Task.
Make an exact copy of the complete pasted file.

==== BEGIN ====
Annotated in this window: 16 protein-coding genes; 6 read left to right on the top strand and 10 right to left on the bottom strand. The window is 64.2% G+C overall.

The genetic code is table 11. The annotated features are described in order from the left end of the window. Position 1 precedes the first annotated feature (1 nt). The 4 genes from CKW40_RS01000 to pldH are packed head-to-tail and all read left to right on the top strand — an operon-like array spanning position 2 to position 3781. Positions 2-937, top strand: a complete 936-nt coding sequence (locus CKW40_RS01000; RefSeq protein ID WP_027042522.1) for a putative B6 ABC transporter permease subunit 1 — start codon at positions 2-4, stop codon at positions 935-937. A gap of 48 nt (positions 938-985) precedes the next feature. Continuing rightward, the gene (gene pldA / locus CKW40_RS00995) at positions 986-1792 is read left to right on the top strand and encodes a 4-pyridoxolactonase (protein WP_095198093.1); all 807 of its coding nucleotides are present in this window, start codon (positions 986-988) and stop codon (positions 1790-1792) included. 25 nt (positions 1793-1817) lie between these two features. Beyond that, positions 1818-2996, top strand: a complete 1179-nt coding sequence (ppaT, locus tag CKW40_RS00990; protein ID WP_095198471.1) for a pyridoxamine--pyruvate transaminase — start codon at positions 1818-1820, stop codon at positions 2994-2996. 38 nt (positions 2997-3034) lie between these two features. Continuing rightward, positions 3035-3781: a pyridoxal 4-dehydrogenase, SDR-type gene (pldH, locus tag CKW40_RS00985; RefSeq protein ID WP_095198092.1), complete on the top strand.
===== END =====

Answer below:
Annotated in this window: 16 protein-coding genes; 6 read left to right on the top strand and 10 right to left on the bottom strand. The window is 64.2% G+C overall.

The genetic code is table 11. The annotated features are described in order from the left end of the window. Position 1 precedes the first annotated feature (1 nt). The 4 genes from CKW40_RS01000 to pldH are packed head-to-tail and all read left to right on the top strand — an operon-like array spanning position 2 to position 3781. Positions 2-937, top strand: a complete 936-nt coding sequence (locus CKW40_RS01000; RefSeq protein ID WP_027042522.1) for a putative B6 ABC transporter permease subunit 1 — start codon at positions 2-4, stop codon at positions 935-937. A gap of 48 nt (positions 938-985) precedes the next feature. Continuing rightward, the gene (gene pldA / locus CKW40_RS00995) at positions 986-1792 is read left to right on the top strand and encodes a 4-pyridoxolactonase (protein WP_095198093.1); all 807 of its coding nucleotides are present in this window, start codon (positions 986-988) and stop codon (positions 1790-1792) included. 25 nt (positions 1793-1817) lie between these two features. Beyond that, positions 1818-2996, top strand: a complete 1179-nt coding sequence (ppaT, locus tag CKW40_RS00990; protein ID WP_095198471.1) for a pyridoxamine--pyruvate transaminase — start codon at positions 1818-1820, stop codon at positions 2994-2996. 38 nt (positions 2997-3034) lie between these two features. Continuing rightward, positions 3035-3781: a pyridoxal 4-dehydrogenase, SDR-type gene (pldH, locus tag CKW40_RS00985; RefSeq protein ID WP_095198092.1), complete on the top strand.